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Condoms: A correction to yesterday's report and further developments
Mgr Les Tomlinson, Vicar General of the Archdiocese of Melbourne, says in The Age this morning the principle of double effect might apply for the use of condoms in the case of AIDS, or the pill for a women with an irregular menstrual cycle … "as long as the intention was not to prevent conception it might be acceptable".
Our apologies to any readers who were upset by this error.
There are two further news stories worth reporting today:
CWN is carrying a story that the First Lady of Uganda, Janet Museveni, has warned teenagers against the use of condoms. The news agency says:
Uganda, the country acknowledged for having waged the most successful anti-AIDS battle in the world, owes most of the success of its program to President Yoweri Museveni and his wife, First Lady Janet Museveni. While "safe-sex" pushers in the West have claimed that Uganda's program has relied on condoms as a essential component, Uganda's First Lady has disagreed.
Meanwhile, in Melbourne, the President of a Catholic AIDS agency has praised Cardinal Daneels for his comments and draws attention to the call by the Bishops of India for HIV/AIDS testing to take place before people apply for marriage licences.
Catholic AIDS agency applauds "condoms cardinal"
The Melbourne-based AIDS care agency, The Australian AIDS Fund Incorporated both applauds and welcomes the news from Belgium that Cardinal Godfried Danneels has affirmed that someone who was HIV positive might indeed need to use a condom to protect life, thus recognising the crucial truth that condoms can indeed limit AIDS.
The condom is certainly not the sole protection against HIV infection...other answers include a comprehensive sex education, especially for young people; celibacy, abstinence, fidelity within marriage....but the condom is undeniably a lifesaver.
The Belgian cardinal's affirmation confirms the universal need to unquestionably accept the divine commandment "Thou shalt not kill."
The great tragedy is that an enormous number of women have been infected within marriage...by an HIV infected partner, and in most cases never knew it until they fell ill, and a great number await the same fate.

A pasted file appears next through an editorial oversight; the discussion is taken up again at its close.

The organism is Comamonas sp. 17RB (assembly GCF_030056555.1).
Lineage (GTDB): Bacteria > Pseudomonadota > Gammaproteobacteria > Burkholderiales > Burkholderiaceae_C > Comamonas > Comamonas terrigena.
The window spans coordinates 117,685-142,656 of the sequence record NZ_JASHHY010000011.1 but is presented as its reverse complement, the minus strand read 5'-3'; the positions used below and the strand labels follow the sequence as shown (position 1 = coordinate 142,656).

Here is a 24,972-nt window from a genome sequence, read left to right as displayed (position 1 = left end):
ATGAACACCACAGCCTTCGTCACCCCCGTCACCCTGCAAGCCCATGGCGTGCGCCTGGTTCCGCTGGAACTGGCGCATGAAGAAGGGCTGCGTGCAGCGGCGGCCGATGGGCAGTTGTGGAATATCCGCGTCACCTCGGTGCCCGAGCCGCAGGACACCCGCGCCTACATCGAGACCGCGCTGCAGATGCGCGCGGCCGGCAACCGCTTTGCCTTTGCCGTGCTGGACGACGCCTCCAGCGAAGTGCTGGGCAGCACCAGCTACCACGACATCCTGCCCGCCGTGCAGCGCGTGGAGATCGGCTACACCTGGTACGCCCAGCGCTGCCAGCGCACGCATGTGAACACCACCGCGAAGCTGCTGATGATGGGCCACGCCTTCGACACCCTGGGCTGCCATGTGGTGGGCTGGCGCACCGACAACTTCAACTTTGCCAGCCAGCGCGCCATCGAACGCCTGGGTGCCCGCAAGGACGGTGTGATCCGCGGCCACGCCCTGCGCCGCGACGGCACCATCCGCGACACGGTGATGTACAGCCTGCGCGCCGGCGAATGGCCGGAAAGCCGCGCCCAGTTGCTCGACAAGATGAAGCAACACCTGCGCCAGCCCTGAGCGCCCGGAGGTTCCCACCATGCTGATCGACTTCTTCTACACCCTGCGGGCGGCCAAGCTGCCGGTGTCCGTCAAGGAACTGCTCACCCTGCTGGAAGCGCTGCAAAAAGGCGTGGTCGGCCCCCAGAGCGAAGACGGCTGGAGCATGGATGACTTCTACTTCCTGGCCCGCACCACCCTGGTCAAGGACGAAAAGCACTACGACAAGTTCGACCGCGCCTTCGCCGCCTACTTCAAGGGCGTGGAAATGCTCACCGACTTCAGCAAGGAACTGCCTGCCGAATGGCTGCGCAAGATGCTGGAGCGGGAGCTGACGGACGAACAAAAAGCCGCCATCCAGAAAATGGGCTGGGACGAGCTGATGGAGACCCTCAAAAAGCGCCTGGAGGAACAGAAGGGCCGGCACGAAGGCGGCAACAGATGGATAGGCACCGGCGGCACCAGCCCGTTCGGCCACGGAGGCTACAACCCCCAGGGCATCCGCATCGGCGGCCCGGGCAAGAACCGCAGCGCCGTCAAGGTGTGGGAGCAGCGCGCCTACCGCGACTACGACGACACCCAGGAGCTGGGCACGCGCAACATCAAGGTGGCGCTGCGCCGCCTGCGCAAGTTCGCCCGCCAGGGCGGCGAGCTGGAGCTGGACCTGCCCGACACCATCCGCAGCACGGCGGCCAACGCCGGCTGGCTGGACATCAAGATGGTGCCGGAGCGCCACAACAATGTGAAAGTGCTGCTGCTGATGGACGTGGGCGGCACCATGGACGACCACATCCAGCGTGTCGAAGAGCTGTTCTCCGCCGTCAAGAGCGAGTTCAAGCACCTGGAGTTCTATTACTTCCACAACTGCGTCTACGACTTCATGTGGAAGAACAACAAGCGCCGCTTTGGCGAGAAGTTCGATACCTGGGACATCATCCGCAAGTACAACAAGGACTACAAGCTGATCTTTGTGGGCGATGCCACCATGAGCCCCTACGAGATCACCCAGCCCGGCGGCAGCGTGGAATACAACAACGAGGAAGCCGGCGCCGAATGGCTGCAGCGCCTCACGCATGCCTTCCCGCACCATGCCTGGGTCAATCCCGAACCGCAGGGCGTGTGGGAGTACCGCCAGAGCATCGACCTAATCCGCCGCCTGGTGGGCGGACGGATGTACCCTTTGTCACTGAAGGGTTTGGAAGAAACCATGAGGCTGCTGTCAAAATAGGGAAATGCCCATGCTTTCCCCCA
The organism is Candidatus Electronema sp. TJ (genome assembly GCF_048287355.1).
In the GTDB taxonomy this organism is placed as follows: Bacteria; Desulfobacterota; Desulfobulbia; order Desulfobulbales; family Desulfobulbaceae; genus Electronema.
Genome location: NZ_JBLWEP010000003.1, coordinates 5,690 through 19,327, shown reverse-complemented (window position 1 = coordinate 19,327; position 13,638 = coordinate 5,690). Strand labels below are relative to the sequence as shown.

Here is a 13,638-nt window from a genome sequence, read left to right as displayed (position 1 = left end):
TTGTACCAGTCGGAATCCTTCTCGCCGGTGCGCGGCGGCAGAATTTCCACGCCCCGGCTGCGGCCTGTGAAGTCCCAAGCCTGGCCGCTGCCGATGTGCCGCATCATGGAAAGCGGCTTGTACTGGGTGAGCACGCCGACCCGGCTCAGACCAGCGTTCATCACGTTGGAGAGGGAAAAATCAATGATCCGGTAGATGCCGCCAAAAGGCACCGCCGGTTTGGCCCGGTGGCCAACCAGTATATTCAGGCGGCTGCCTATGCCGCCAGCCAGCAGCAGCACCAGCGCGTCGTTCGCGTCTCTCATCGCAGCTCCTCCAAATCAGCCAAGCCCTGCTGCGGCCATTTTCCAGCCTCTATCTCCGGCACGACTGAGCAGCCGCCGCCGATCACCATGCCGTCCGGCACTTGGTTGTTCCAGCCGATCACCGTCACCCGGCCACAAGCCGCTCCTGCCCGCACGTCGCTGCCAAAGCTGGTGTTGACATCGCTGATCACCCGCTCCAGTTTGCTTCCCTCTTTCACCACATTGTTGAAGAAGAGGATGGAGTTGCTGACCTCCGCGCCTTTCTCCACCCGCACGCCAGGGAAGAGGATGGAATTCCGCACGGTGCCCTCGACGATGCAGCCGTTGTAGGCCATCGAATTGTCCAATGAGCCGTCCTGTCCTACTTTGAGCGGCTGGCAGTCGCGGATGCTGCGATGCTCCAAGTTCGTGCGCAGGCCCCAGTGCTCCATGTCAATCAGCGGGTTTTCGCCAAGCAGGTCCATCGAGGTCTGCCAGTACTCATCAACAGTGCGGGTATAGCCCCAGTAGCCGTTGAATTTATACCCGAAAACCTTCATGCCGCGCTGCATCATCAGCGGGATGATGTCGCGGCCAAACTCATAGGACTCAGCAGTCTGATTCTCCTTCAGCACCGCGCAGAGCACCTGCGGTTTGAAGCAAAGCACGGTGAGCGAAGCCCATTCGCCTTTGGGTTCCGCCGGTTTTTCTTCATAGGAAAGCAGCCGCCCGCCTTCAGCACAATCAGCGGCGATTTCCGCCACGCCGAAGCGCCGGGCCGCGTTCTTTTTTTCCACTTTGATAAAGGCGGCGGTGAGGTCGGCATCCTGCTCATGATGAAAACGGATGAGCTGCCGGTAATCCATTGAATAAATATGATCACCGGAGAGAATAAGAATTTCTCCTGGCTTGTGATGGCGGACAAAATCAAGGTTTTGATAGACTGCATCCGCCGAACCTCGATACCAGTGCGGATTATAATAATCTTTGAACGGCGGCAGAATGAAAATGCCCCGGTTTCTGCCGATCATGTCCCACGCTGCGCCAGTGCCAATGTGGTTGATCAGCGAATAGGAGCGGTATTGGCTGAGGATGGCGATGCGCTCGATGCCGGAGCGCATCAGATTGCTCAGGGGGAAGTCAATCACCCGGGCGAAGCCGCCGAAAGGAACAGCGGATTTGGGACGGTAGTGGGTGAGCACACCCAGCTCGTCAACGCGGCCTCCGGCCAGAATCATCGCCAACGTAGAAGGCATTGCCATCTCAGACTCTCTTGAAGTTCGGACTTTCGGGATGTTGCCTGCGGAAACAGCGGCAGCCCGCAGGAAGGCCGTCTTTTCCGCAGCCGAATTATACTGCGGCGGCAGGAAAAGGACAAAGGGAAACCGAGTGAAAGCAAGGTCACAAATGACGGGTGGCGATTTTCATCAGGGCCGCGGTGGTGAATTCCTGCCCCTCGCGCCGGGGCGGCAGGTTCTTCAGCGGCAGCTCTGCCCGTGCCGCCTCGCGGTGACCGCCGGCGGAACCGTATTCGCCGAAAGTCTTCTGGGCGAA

(The Catholic Bishops of India are even now-this very week- calling on India's Federal and State governments to bring in legislation making medical certification compulsory, including HIV tests, before marriage. Bishop Yoohanan Mar Chrysostom of Marthandam said the Catholic Church was making efforts to educate young people and to have them disclose their physical condition, including HIV status, before marriage. He said that in the absence of legislation in India, the Catholic Church there has been considering annulment of those marriages in which a partner is deceived by the other in regard to a health condition.
We too would ask the Catholic Bishops of Australia...and those in other lands too...to speak up like this. That's their role for goodness sake! Would-be brides and grooms who conceal their HIV positive status from their partners before marriage should indeed have their marriages automatically annulled)
The poverty of some impoverished countries which impel their menfolk to leave their families to seek employment in other lands to support their families is also a key point that mustn't be lost in a fog of theological debate.
While the report from Belgium doesn't make it clear whether the cardinal's remarks reflect his personal opinion, that's immaterial.
He's gone on the public record, on a Catholic radio programme, and would fully realise the ramifications of that.
Clearly, it cuts right across the Vatican position, as it should in all logic and in all charity.
The cardinal said "When someone is HIV positive and his partner says 'I want to have (sexual) relations with you' then he does not have to do it. But if he does, he has to use a condom. Otherwise he will commit a sin against a commandment on top of the one against the sixth - namely the fifth."
The sixth commandment says "You shall not commit adultery".
Last year in a controversial BBC documentary...Sex and the Holy City...a top Vatican official, Cardinal Alfonso Lopez Trujillo insisted that condoms don't sufficiently protect against AIDS, saying the virus is small enough to pass through them. The Vatican was subsequently derided by world medical authorities for that.
The Catholic Church in Australia needs to make a much more meaningful response to this dreadful disease. In the Melbourne archdiocese alone, the response is virtually invisible and so low-key it's almost underground!
The Australian AIDS Fund Incorporated - a not for profit registered charity-joined the peak Catholic body - Catholic Social Services Victoria at its invitation over 15 years ago. We regard ourselves as a Catholic agency and also an agency member of Catholic Social Services Victoria. Our membership of that organisation has never been suspended or cancelled.
The Australian AIDS Fund Inc.,
PO Box 1347, Frankston,Victoria, 3199
SOURCE - FULL STORY:
CWN - Uganda's First Lady warns teens against condom use>
15 Jan 2004